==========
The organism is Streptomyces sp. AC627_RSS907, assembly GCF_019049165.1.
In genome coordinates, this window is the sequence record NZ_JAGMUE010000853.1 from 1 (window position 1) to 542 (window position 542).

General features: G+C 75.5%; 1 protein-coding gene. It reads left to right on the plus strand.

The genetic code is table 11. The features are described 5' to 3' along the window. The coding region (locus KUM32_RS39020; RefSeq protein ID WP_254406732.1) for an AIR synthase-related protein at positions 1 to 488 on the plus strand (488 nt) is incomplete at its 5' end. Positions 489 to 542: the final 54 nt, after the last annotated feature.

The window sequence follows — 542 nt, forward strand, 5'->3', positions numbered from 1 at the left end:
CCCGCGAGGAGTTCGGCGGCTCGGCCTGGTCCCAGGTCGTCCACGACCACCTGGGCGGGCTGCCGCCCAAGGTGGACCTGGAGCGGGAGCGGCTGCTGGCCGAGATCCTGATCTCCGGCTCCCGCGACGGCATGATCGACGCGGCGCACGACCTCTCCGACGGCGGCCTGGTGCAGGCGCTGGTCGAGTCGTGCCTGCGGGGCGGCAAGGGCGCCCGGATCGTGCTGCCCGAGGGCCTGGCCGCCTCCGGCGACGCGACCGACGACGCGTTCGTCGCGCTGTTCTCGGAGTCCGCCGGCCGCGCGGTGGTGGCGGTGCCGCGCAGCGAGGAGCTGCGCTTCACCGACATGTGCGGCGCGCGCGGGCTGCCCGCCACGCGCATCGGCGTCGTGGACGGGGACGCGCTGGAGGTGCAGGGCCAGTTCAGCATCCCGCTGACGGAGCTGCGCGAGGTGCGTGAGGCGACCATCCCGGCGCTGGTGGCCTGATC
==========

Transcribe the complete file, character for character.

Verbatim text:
The organism is Streptomyces sp. AC627_RSS907, assembly GCF_019049165.1.
In genome coordinates, this window is the sequence record NZ_JAGMUE010000853.1 from 1 (window position 1) to 542 (window position 542).

General features: G+C 75.5%; 1 protein-coding gene. It reads left to right on the plus strand.

The genetic code is table 11. The features are described 5' to 3' along the window. The coding region (locus KUM32_RS39020; RefSeq protein ID WP_254406732.1) for an AIR synthase-related protein at positions 1 to 488 on the plus strand (488 nt) is incomplete at its 5' end. Positions 489 to 542: the final 54 nt, after the last annotated feature.

The window sequence follows — 542 nt, forward strand, 5'->3', positions numbered from 1 at the left end:
CCCGCGAGGAGTTCGGCGGCTCGGCCTGGTCCCAGGTCGTCCACGACCACCTGGGCGGGCTGCCGCCCAAGGTGGACCTGGAGCGGGAGCGGCTGCTGGCCGAGATCCTGATCTCCGGCTCCCGCGACGGCATGATCGACGCGGCGCACGACCTCTCCGACGGCGGCCTGGTGCAGGCGCTGGTCGAGTCGTGCCTGCGGGGCGGCAAGGGCGCCCGGATCGTGCTGCCCGAGGGCCTGGCCGCCTCCGGCGACGCGACCGACGACGCGTTCGTCGCGCTGTTCTCGGAGTCCGCCGGCCGCGCGGTGGTGGCGGTGCCGCGCAGCGAGGAGCTGCGCTTCACCGACATGTGCGGCGCGCGCGGGCTGCCCGCCACGCGCATCGGCGTCGTGGACGGGGACGCGCTGGAGGTGCAGGGCCAGTTCAGCATCCCGCTGACGGAGCTGCGCGAGGTGCGTGAGGCGACCATCCCGGCGCTGGTGGCCTGATC